I was not used to sitting in one place for long, and it took me days to discipline myself at school. Also, I had this fight with my schoolmate which led to one of the turning points in my life. It was his mistake that he took my poetry book and claimed it to be his. I tried to snatch it from him saying it was not his but mine.

This triggered a scuffle which resulted in the cover of the book getting torn. I was enraged and threw myself at him with a ferocity I had never experienced before. Our teacher entered and saw us fighting and slapped both of us. Upon investigation, it was proved that the book was mine and the teacher asked the boy to apologize to me. It should have ended there.

The same day, in the evening, I was playing outside my house and I saw my neighbor uncle parking his motorcycle. I had wanted to ride a motorcycle but my father only had a cycle. Seizing my opportunity, I approached the motorcycle and tried to mount it. I slipped and my foot hit against the exhaust pipe. It was hot and it burnt my leg.

At home, my mother saw the burn and asked me how it happened. I thought for a split second whether I should tell her about the motorcycle accident. My mother will beat me if I told her that I had tried to climb on to our neighbor’s motorcycle without his knowledge. I had already been slapped by my teacher at school for no fault of mine, and I did not want to be slapped again for my silly mistake.

I needed a good reason for my injury, a convincing story. It was then that I told my first lie. I told her about the fight in school and how the boy, in anger, had burnt my leg with a match. My mother asked me how was it possible for the boy to be in possession of a matchbox at school? I did not know.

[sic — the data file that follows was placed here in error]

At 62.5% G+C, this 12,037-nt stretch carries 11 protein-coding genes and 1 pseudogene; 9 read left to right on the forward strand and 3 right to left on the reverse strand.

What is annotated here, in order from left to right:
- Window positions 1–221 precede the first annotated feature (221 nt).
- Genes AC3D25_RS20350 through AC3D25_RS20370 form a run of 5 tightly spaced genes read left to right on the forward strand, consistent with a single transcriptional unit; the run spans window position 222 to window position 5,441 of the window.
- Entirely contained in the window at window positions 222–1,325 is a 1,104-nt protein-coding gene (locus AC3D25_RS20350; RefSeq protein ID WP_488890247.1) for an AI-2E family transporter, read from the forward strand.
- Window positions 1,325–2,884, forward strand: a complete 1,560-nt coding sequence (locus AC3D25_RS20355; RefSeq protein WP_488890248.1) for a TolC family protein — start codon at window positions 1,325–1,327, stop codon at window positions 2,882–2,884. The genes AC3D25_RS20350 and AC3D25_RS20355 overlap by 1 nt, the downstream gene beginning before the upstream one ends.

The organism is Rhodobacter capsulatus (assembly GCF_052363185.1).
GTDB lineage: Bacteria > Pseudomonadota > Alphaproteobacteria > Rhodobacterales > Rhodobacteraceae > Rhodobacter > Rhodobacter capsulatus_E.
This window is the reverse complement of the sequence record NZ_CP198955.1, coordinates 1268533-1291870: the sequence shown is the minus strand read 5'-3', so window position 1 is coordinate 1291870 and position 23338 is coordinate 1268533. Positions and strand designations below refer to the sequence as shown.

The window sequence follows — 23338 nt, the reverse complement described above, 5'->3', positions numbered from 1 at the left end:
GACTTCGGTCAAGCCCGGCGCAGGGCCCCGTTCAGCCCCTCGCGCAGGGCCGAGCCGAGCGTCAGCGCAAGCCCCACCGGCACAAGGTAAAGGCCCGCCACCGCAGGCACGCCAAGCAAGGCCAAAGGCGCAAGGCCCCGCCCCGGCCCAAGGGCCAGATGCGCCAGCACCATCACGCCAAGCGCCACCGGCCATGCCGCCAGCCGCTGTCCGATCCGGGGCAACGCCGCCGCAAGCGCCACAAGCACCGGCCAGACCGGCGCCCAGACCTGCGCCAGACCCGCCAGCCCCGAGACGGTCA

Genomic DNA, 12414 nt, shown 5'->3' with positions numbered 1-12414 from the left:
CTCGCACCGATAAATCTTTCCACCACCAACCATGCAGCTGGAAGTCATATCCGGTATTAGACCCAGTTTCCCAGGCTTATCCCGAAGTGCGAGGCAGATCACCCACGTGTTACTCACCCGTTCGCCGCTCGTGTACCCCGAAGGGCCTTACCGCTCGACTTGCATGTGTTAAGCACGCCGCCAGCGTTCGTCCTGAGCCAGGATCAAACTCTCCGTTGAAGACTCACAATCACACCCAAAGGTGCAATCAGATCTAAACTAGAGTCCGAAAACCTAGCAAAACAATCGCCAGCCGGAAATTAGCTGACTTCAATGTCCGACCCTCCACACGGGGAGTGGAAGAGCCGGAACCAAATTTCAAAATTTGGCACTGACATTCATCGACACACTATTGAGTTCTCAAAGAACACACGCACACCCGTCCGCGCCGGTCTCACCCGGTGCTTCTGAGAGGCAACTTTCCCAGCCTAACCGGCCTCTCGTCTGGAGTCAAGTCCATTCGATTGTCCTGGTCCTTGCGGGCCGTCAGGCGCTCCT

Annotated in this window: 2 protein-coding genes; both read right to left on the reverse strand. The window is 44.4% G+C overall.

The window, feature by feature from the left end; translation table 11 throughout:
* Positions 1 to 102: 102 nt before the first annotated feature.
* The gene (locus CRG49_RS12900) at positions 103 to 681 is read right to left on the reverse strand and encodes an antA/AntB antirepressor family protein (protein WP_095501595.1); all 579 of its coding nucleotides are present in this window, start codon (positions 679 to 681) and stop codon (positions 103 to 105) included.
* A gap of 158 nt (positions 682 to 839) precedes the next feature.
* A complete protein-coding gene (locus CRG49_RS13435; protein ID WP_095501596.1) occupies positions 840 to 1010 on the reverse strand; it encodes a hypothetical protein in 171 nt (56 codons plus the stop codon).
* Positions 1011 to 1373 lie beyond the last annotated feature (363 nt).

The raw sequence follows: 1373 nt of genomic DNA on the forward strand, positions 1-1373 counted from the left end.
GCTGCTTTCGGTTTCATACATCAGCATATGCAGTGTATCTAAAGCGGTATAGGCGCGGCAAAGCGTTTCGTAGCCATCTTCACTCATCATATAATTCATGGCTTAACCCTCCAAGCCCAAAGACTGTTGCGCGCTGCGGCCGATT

I thought the incident was over as my mother lovingly put burnol on my wound and asked me to rest. The next morning, I was shocked when my mother told me that she will meet the principal to complain against the boy who had hurt me. She wanted to know his name and I had no choice but to tell her.

My mother marched me straight to the principal and told her what had happened. She showed how badly my leg was injured. The principal summoned the teacher and enquired. While a major part of my story about the fight was confirmed, she could not explain the burn injury. 

The boy was summoned and asked to explain. He summarily refused to accept that he was responsible for the burn and said that he did not have anything to burn me with. The principal and the teacher were convinced that a boy who could steal someone’s book and beat him, could perhaps have caused the burn injury too.

The next day, the parents of the guilty boy were summoned and asked for an explanation. They too were at a loss to explain how he could possess a matchbox! Anyway, the parents were warned and the boy let off.

I remember this incident because I still feel guilty about lying about it. The poor boy would have received a sound thrashing from his parents and maybe made to starve for a few days. All because of me. I need not have lied, but I did. And I feel bad about that too.